Taking flight this summer at the Museum of International Folk Art is Tako Kichi: Kite Crazy in Japan, an exhibition of more than 200 Japanese kites. The exhibition opens June 9, 2013 and runs through March 23, 2014.
Stilled though these handcrafted kites may be, hanging from the wall or the ceiling, imaginations will soar during kite-flying events and kite-making workshops at the museum’s Milner Plaza location.
Traditional Japanese kites are made from a split bamboo framework and sheets of handmade washi paper (made from Mulberry tree bark). The paper is often brightly painted with colorful narrative illustrations in the ukiyo-e style representing legendary heroes and other design elements referencing Japanese folklore.
Originally kites were flown for religious purposes or to ward off evil spirits—promoting, among other things, prosperity and good fortune. An abundance of kite festivals and celebrations around Japan celebrate traditions such as the birth of a son, the New Year, or a good harvest with stalks of rice being sent aloft.
There are even huge fighting kites handled by teams of strong, experienced men. Dramatic airborne battles rage with the intent of downing the opposing kite. Kite fights may have developed from their use during wartime reconnaissance in times past.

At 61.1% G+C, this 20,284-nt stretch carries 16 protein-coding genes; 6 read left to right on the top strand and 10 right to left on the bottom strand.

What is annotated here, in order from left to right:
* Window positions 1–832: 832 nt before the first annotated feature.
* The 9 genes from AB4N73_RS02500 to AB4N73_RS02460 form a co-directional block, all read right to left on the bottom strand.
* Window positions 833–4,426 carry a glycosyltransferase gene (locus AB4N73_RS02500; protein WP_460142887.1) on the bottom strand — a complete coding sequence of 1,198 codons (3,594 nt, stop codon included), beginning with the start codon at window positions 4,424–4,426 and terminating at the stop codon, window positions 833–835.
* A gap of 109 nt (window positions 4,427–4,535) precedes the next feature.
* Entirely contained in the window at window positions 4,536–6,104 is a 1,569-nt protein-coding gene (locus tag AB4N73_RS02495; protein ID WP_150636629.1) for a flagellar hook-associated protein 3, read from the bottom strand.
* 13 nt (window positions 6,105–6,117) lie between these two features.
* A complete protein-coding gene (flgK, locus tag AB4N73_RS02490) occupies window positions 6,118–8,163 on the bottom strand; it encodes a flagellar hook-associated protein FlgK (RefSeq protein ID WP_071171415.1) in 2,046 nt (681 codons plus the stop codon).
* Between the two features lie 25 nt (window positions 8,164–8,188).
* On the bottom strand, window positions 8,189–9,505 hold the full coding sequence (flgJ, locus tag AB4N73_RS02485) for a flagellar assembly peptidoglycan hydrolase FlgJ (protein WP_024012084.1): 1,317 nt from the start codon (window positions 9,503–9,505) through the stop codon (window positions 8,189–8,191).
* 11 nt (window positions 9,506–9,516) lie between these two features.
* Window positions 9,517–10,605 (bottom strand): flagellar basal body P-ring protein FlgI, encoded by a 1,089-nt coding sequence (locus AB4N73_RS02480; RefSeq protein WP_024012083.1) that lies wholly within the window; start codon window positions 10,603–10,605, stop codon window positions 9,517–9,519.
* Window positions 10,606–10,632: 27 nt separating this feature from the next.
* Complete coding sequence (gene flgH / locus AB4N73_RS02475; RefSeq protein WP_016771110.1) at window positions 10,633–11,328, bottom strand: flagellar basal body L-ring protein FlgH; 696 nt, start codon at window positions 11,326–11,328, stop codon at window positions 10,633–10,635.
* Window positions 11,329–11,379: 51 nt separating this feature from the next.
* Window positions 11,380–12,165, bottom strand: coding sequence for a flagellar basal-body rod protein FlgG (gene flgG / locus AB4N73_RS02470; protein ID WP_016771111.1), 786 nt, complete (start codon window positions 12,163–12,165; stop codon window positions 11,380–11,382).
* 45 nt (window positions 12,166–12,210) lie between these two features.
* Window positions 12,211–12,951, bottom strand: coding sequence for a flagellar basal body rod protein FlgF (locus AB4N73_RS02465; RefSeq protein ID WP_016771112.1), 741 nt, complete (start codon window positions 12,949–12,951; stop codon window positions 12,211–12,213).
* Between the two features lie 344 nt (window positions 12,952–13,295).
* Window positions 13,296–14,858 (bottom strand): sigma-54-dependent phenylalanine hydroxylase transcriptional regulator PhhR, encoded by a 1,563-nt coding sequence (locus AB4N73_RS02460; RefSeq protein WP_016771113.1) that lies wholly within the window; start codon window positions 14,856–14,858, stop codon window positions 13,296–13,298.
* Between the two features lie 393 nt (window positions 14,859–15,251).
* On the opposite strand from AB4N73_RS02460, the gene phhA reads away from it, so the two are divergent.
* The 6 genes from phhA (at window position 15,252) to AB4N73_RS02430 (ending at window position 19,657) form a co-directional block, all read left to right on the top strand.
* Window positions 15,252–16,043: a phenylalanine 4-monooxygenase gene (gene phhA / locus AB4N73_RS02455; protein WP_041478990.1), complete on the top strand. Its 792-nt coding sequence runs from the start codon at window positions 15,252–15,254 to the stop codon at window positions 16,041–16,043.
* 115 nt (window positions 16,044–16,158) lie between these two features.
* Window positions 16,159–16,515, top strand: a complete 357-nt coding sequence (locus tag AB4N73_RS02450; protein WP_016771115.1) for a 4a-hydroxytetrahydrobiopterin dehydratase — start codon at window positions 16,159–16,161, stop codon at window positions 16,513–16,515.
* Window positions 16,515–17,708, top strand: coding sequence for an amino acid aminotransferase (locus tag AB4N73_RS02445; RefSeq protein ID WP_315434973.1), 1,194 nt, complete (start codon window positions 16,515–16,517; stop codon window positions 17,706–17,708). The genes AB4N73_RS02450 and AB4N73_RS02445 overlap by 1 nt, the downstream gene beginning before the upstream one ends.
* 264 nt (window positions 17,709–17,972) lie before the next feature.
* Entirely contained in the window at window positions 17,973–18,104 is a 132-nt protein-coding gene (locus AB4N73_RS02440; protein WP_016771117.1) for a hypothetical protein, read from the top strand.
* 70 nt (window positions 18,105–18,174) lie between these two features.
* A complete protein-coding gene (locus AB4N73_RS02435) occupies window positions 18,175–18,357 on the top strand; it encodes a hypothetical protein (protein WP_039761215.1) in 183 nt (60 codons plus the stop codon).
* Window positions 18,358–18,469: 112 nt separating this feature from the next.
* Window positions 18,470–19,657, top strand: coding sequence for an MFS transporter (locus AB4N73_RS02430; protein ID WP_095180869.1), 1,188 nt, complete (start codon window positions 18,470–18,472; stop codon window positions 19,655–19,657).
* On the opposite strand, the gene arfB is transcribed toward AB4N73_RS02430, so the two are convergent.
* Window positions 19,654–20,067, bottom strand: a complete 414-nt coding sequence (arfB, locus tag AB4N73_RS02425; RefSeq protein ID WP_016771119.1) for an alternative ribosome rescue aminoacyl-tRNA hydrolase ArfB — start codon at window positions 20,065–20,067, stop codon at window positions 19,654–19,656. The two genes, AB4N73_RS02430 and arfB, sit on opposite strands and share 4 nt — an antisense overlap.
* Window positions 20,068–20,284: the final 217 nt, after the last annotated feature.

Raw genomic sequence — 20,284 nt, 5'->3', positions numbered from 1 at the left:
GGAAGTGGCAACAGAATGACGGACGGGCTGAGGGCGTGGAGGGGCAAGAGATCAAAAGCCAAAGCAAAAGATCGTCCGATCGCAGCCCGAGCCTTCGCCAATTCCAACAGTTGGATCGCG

Kites in the show range in size from a diminutive 1 inch in height to a huge 12 feet, and most date from the 1960s to the present, with the exception of a few dating to the 19th to early 20th century.
Felicia Katz-Harris, the museum’s Curator of Asian and Middle Eastern Collections said, “The exhibit explores kite-flying and kite-making in Japan and presents cultural and artistic contexts of this living tradition. Tako Kichi roughly translates to ‘kite crazy,’ but the word kichi can also refer to joy and enthusiasm. In that sense, tako kichi is a saying that refers to people who are fantastically passionate about kites -- perhaps a little more than the average population!”
Museum Director Marsha Bol said of the show, “That we are having an exhibition about kites may come as a surprise. People don’t usually think of kites as folk art, but, in Japan, the kites are an extraordinary merger of the visual, the literary, and the performing folk arts.”
The majority of the kites on view will be on loan from David M. Kahn, an erudite kite collector and avid connoisseur. For the past 25 years Kahn has amassed a stunning collection of over 700 Japanese kites, of which those in Tako Kichi represent only a small fraction.